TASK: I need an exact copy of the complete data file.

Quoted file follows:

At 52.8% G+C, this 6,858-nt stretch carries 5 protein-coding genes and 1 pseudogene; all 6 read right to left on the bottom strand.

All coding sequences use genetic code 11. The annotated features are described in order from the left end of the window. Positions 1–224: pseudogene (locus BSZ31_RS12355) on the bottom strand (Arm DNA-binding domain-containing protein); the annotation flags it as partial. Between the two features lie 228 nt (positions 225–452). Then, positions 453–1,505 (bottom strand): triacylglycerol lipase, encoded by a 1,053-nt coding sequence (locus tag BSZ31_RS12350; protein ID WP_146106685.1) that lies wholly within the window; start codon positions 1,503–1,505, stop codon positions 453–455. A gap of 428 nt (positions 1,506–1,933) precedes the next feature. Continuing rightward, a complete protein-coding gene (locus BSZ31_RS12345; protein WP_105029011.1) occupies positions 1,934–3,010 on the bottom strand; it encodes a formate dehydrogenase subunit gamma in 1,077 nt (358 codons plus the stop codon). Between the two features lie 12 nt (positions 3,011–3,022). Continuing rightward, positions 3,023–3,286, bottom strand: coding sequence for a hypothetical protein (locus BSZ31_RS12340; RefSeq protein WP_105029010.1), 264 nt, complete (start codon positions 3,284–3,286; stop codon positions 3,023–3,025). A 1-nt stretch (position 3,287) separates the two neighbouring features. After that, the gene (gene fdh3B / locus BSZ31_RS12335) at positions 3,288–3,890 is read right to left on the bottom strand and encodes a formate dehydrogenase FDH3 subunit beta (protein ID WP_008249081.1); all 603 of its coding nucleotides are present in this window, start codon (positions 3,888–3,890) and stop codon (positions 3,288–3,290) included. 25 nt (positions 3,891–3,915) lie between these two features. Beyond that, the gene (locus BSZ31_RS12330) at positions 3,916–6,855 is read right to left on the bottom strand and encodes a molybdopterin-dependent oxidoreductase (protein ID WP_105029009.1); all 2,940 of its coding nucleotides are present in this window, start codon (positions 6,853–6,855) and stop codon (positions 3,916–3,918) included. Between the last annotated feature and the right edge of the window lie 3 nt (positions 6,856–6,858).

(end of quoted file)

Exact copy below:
At 52.8% G+C, this 6,858-nt stretch carries 5 protein-coding genes and 1 pseudogene; all 6 read right to left on the bottom strand.

All coding sequences use genetic code 11. The annotated features are described in order from the left end of the window. Positions 1–224: pseudogene (locus BSZ31_RS12355) on the bottom strand (Arm DNA-binding domain-containing protein); the annotation flags it as partial. Between the two features lie 228 nt (positions 225–452). Then, positions 453–1,505 (bottom strand): triacylglycerol lipase, encoded by a 1,053-nt coding sequence (locus tag BSZ31_RS12350; protein ID WP_146106685.1) that lies wholly within the window; start codon positions 1,503–1,505, stop codon positions 453–455. A gap of 428 nt (positions 1,506–1,933) precedes the next feature. Continuing rightward, a complete protein-coding gene (locus BSZ31_RS12345; protein WP_105029011.1) occupies positions 1,934–3,010 on the bottom strand; it encodes a formate dehydrogenase subunit gamma in 1,077 nt (358 codons plus the stop codon). Between the two features lie 12 nt (positions 3,011–3,022). Continuing rightward, positions 3,023–3,286, bottom strand: coding sequence for a hypothetical protein (locus BSZ31_RS12340; RefSeq protein WP_105029010.1), 264 nt, complete (start codon positions 3,284–3,286; stop codon positions 3,023–3,025). A 1-nt stretch (position 3,287) separates the two neighbouring features. After that, the gene (gene fdh3B / locus BSZ31_RS12335) at positions 3,288–3,890 is read right to left on the bottom strand and encodes a formate dehydrogenase FDH3 subunit beta (protein ID WP_008249081.1); all 603 of its coding nucleotides are present in this window, start codon (positions 3,888–3,890) and stop codon (positions 3,288–3,290) included. 25 nt (positions 3,891–3,915) lie between these two features. Beyond that, the gene (locus BSZ31_RS12330) at positions 3,916–6,855 is read right to left on the bottom strand and encodes a molybdopterin-dependent oxidoreductase (protein ID WP_105029009.1); all 2,940 of its coding nucleotides are present in this window, start codon (positions 6,853–6,855) and stop codon (positions 3,916–3,918) included. Between the last annotated feature and the right edge of the window lie 3 nt (positions 6,856–6,858).